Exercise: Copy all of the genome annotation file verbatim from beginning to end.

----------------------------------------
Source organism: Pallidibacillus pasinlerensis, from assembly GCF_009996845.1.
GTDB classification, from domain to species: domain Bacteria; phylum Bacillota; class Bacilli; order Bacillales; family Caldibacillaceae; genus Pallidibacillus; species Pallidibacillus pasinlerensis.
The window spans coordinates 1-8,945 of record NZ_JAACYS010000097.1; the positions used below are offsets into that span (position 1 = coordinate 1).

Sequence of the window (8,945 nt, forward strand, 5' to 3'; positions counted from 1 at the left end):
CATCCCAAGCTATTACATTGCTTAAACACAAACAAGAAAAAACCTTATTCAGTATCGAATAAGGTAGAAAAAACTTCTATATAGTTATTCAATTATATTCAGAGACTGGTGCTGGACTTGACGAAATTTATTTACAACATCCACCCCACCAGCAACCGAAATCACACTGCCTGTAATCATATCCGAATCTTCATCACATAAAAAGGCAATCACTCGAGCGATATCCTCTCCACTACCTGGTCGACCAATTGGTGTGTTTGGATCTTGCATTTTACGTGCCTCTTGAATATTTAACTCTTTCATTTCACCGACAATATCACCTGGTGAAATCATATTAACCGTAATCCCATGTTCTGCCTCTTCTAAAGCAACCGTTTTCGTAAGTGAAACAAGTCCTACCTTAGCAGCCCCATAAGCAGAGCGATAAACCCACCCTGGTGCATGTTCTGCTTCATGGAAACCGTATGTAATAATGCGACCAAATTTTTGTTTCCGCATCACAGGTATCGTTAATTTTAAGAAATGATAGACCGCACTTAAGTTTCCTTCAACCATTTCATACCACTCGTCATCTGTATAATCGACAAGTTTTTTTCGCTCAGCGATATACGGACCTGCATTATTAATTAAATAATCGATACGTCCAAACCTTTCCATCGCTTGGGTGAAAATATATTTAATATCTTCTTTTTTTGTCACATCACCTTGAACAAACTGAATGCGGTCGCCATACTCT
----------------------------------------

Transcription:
Source organism: Pallidibacillus pasinlerensis, from assembly GCF_009996845.1.
GTDB classification, from domain to species: domain Bacteria; phylum Bacillota; class Bacilli; order Bacillales; family Caldibacillaceae; genus Pallidibacillus; species Pallidibacillus pasinlerensis.
The window spans coordinates 1-8,945 of record NZ_JAACYS010000097.1; the positions used below are offsets into that span (position 1 = coordinate 1).

Sequence of the window (8,945 nt, forward strand, 5' to 3'; positions counted from 1 at the left end):
CATCCCAAGCTATTACATTGCTTAAACACAAACAAGAAAAAACCTTATTCAGTATCGAATAAGGTAGAAAAAACTTCTATATAGTTATTCAATTATATTCAGAGACTGGTGCTGGACTTGACGAAATTTATTTACAACATCCACCCCACCAGCAACCGAAATCACACTGCCTGTAATCATATCCGAATCTTCATCACATAAAAAGGCAATCACTCGAGCGATATCCTCTCCACTACCTGGTCGACCAATTGGTGTGTTTGGATCTTGCATTTTACGTGCCTCTTGAATATTTAACTCTTTCATTTCACCGACAATATCACCTGGTGAAATCATATTAACCGTAATCCCATGTTCTGCCTCTTCTAAAGCAACCGTTTTCGTAAGTGAAACAAGTCCTACCTTAGCAGCCCCATAAGCAGAGCGATAAACCCACCCTGGTGCATGTTCTGCTTCATGGAAACCGTATGTAATAATGCGACCAAATTTTTGTTTCCGCATCACAGGTATCGTTAATTTTAAGAAATGATAGACCGCACTTAAGTTTCCTTCAACCATTTCATACCACTCGTCATCTGTATAATCGACAAGTTTTTTTCGCTCAGCGATATACGGACCTGCATTATTAATTAAATAATCGATACGTCCAAACCTTTCCATCGCTTGGGTGAAAATATATTTAATATCTTCTTTTTTTGTCACATCACCTTGAACAAACTGAATGCGGTCGCCATACTCT